This blog was written by Megan Arthur, PhD candidate in Social Policy, University of Edinburgh. In it she reflects on her experiences as part of the People's Health Movement on the 'WHO Watch', where a team of PHM volunteers attends WHO bodies' meetings to follow the debate, talk with delegates and make statements following this.Read More
This blog is about trying to articulate my teaching philosophy as I develop as a lecturer. After some reflections, I feel my teaching philosophy can best be described using LEGO (although sadly this is a written blog, so it’s up to you to get the real stuff out and play around with).Read More
I trained as a biologist up to and including PhD-level before moving into public health and social epidemiology. One of the key roles I now fulfill (and enjoy) is acting like a match-maker, and sometimes a translator, for lab scientists and social and public health scientists to come together to work on research projects.Read More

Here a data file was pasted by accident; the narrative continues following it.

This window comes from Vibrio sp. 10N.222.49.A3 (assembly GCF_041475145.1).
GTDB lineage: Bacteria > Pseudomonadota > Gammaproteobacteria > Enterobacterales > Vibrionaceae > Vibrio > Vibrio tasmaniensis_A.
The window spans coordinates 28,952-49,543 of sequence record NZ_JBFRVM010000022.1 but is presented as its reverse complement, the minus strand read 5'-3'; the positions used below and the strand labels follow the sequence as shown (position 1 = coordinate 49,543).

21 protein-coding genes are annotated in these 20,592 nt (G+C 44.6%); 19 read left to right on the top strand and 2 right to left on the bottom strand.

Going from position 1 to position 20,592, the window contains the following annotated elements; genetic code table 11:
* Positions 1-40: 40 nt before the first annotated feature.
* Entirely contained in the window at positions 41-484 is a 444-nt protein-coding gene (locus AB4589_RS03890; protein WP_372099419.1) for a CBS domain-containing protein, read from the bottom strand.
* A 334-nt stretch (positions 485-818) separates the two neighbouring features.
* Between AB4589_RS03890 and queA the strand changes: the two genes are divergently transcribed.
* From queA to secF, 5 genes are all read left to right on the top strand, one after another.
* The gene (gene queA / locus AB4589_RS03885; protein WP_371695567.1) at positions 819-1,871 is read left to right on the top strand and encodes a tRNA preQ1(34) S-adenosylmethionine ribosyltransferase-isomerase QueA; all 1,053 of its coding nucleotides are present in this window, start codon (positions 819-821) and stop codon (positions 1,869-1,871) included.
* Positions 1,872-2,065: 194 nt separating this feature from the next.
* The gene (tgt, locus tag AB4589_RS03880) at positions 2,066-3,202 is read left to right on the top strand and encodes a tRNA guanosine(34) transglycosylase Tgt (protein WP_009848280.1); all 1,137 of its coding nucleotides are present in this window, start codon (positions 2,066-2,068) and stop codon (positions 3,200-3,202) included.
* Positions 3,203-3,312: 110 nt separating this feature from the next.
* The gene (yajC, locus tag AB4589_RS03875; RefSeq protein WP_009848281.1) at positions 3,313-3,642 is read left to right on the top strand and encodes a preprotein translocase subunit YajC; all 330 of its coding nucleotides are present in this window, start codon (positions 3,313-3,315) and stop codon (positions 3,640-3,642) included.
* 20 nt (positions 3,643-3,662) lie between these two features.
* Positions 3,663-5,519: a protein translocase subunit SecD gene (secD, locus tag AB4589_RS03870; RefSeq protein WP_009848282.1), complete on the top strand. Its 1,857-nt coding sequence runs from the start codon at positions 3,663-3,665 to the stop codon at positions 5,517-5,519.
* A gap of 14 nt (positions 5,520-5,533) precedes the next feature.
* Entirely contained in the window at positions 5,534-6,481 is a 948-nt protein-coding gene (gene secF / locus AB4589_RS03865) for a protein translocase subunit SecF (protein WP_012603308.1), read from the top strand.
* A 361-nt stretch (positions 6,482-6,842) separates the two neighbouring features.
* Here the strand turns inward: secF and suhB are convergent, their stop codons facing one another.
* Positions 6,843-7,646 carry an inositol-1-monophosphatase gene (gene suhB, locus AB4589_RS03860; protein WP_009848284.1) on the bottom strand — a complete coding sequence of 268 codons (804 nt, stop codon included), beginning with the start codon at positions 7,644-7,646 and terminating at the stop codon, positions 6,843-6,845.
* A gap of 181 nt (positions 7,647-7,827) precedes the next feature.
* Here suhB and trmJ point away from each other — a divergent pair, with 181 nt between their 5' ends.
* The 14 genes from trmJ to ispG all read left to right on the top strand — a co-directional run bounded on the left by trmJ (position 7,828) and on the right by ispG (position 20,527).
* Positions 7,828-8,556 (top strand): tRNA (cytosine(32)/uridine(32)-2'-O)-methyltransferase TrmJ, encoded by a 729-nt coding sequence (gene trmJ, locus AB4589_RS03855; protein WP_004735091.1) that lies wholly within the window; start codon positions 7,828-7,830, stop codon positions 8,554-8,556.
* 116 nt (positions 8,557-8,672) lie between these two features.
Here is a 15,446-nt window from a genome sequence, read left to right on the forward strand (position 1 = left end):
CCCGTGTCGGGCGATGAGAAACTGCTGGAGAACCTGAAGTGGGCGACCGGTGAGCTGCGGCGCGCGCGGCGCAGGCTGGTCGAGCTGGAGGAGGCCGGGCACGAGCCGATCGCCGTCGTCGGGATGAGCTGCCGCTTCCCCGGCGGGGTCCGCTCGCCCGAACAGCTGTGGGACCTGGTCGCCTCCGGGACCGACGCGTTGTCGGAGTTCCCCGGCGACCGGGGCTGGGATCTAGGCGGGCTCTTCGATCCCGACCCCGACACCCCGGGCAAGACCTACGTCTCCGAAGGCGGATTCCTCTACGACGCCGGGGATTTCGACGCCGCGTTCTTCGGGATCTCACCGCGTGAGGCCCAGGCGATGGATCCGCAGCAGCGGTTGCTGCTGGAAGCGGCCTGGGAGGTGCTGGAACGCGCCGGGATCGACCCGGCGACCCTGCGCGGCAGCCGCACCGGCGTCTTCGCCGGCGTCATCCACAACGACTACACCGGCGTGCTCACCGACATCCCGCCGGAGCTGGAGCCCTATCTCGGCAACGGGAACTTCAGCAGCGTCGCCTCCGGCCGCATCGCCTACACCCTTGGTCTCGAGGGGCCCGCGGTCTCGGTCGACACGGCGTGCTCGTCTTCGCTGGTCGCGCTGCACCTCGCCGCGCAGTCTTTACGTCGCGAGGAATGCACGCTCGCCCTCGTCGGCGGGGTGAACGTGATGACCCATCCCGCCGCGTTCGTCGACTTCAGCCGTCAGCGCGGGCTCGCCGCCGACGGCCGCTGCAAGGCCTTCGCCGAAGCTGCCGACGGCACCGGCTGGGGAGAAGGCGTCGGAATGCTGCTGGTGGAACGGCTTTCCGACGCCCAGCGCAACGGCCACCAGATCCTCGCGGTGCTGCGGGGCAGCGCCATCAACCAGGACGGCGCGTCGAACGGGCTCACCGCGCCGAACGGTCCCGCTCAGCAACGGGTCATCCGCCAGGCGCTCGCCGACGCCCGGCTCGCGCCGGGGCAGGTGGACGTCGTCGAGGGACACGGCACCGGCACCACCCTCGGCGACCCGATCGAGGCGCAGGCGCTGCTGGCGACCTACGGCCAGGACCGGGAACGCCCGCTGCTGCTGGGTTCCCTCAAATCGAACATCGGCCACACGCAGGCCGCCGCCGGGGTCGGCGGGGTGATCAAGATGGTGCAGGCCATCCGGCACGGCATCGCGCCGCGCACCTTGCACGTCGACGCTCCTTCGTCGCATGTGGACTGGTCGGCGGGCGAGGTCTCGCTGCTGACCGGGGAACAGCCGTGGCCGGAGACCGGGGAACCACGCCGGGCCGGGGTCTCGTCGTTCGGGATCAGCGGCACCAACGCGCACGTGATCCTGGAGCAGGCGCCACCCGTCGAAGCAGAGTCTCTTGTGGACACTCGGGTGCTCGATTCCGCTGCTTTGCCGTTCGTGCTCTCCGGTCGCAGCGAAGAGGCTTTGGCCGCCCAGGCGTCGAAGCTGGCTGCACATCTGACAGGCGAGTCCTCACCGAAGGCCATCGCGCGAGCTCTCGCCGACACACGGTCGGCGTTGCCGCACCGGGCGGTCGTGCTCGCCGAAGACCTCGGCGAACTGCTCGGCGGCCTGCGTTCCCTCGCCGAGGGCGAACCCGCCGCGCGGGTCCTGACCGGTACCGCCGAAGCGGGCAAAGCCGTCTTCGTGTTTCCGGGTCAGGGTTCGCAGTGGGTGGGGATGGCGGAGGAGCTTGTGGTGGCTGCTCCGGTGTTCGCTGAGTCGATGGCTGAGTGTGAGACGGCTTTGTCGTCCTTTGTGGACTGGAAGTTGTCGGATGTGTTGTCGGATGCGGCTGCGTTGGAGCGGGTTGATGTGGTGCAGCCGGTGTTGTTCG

look like we're concentrating
Walking into a room with other research academics (either known to each other or complete strangers), one can never be sure if it’ll be a “severe trial” or a motivating and exciting experience “leading to the creation of something new”.
A critique of recent and proposed policies to tackle health inequalities in ScotlandRead More
Allostatic Load is a concept that tries to help us understand how our bodies react to stressful stimuli, not just in one physiological system or measure, but across the body.Read More